For example, we all think fairness is good and important, so it’s uncontroversially positive.  But we may have different conceptions of that concept. I may think that impartiality is sufficient for fairness, so favor blind lotteries to determine what people get. Others may think that need may determine what’s fair. You may think that equality of outcome is what’s fair.  You get the point.  So even if we all agree that fairness is good, we all have different conceptions of fairness.  And it’d be an error on my part to import my conception without acknowledging that we need to move from concept to conception.  That’s why semantics matters – anytime someone says “it’s just semantics,” they’re intellectually lazy and probably trying to prevent their own conceptions from being challenged. It’s effectively an attitude that equivocation isn’t troubling.  That’s stupid.

Now, we all agree that civic virtue is important.  And we all agree that we should encourage it.  But, not surprisingly, civic virtue is a contested concept.  Some think that individualism and independence are civic virtues – not being a burden on others and ensuring that others are not burdensome. Some think that civic virtue is about making oneself intelligible to others and ensuring that the cultural system of significance is maintained.  Some think that being informed and politically engaged are the central civic virtues. Some think that ensuring that others have sufficient means to survive and thrive are the core virtues. Some think that acknowledging diversity and reasonable disagreement (especially about contested concepts) is a core civic virtue. See? Contested concept.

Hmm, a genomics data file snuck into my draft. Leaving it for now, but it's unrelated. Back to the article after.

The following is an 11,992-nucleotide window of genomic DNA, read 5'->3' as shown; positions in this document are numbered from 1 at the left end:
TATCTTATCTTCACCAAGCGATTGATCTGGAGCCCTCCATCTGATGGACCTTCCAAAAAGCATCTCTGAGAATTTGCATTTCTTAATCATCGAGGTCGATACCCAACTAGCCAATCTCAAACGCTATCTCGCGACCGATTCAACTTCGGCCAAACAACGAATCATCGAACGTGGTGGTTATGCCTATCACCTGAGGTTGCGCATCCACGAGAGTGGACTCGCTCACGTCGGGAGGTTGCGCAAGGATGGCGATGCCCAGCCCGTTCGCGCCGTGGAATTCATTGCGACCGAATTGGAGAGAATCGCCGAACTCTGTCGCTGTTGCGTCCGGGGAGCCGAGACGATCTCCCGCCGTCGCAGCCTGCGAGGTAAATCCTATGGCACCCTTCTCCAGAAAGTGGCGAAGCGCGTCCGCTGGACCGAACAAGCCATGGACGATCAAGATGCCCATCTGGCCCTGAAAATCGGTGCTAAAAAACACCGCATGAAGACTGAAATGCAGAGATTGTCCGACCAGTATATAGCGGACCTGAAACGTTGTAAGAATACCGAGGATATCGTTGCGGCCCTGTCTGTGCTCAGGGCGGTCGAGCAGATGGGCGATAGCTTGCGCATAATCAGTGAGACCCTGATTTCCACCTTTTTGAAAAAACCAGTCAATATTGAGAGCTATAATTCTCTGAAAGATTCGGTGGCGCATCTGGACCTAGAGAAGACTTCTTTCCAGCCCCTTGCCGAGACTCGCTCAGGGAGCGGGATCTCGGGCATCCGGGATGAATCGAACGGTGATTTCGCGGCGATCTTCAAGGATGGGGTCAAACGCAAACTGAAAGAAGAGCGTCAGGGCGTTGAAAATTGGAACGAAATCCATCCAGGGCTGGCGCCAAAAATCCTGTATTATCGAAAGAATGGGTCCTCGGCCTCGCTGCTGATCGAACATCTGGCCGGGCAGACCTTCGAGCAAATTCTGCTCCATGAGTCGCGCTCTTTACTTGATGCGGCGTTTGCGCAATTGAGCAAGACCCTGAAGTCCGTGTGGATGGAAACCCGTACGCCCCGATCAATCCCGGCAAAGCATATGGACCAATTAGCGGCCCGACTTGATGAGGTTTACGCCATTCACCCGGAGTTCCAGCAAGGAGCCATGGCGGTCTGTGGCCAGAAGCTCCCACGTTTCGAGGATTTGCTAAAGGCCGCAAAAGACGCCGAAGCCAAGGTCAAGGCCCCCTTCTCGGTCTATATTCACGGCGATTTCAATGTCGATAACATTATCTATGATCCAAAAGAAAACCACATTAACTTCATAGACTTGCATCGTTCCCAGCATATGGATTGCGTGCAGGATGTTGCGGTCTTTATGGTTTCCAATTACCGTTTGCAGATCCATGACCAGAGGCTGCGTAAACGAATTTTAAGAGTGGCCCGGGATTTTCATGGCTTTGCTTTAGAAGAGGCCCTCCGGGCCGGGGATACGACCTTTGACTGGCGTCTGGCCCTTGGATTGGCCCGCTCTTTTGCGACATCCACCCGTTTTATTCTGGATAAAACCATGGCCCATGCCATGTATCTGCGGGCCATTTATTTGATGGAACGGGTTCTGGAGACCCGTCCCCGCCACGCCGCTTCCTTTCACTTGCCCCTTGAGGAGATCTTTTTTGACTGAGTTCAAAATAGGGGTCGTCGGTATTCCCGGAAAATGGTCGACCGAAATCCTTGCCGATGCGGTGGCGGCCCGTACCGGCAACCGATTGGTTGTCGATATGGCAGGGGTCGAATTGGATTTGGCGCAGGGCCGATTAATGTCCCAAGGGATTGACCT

Michelle Malkin’s new essay over at National Review Online commits this fallacy.  I call it contested concept equivocation.  She starts with the universally acknowledged value of civic virtue and that we are in sore need of more of it these days:

We have forsaken the observance, in any systematic and deliberate public manner, of one of our most fundamental duties: fostering civic virtue in each and every one of our citizens.

She invokes the founders noting the importance of virtue to the fledgling republic: